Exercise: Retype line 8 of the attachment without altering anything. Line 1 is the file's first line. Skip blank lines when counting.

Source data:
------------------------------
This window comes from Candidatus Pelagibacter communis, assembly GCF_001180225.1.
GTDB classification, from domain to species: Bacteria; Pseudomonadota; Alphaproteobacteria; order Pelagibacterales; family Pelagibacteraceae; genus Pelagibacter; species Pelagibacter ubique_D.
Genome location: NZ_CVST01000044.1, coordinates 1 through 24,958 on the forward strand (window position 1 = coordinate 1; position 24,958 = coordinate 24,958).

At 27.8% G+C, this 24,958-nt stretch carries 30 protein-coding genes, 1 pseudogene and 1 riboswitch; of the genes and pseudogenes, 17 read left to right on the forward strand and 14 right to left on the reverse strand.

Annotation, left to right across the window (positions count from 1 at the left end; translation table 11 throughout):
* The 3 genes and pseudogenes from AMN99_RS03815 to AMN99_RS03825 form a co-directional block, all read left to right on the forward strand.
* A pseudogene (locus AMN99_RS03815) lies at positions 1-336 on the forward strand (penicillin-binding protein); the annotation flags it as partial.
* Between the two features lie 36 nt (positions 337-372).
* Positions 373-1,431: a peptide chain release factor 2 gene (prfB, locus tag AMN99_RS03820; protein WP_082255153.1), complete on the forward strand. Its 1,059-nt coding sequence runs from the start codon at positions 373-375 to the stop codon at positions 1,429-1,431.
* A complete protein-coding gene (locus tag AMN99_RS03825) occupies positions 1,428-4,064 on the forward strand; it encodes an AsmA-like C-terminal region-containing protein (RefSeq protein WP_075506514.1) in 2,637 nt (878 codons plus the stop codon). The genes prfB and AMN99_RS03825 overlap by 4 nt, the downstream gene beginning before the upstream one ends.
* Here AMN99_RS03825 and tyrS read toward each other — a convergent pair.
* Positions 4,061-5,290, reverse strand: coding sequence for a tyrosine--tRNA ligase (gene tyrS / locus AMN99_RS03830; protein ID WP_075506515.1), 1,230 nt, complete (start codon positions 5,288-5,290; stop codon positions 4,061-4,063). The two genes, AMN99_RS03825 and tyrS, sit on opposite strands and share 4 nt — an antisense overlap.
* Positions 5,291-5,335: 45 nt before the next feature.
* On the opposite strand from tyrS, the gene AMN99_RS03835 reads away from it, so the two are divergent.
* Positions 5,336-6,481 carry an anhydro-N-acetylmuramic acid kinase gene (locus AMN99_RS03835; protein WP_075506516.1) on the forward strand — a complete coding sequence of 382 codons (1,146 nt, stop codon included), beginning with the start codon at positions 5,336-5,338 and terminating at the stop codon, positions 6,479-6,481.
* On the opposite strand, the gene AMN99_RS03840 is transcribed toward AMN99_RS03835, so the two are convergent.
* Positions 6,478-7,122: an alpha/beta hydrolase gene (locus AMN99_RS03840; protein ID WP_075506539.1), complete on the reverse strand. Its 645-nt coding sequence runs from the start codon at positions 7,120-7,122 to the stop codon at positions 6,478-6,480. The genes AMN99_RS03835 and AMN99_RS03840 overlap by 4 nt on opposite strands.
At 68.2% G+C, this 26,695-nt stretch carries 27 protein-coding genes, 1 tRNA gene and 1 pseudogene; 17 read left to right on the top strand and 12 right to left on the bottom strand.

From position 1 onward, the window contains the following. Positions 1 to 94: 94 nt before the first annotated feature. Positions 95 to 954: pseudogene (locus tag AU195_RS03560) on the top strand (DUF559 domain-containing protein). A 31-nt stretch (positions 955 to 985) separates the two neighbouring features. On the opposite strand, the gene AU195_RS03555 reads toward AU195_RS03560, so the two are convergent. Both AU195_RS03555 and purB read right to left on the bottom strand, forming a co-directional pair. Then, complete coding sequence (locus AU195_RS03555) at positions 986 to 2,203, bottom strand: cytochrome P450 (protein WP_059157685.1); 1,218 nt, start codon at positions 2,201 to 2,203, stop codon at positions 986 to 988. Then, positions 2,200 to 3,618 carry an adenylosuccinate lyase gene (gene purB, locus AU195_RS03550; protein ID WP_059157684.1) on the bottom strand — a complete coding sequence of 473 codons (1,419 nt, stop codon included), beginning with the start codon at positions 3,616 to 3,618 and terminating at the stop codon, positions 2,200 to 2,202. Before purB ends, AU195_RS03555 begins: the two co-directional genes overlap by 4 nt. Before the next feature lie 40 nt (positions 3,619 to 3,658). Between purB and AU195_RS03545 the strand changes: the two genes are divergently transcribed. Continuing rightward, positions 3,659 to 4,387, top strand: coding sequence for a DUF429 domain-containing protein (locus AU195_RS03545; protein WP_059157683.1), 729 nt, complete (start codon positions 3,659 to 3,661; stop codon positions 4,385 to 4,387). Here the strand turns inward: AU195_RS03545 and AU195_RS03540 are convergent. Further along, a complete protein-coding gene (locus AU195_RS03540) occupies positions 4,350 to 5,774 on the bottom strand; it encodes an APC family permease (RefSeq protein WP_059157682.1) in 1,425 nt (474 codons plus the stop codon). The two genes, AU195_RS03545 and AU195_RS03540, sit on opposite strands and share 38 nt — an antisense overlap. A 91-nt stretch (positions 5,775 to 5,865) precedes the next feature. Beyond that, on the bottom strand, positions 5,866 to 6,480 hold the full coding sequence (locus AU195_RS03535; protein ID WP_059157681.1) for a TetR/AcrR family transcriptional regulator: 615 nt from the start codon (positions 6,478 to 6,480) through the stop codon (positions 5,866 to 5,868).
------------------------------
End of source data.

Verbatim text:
* Between the two features lie 36 nt (positions 337-372).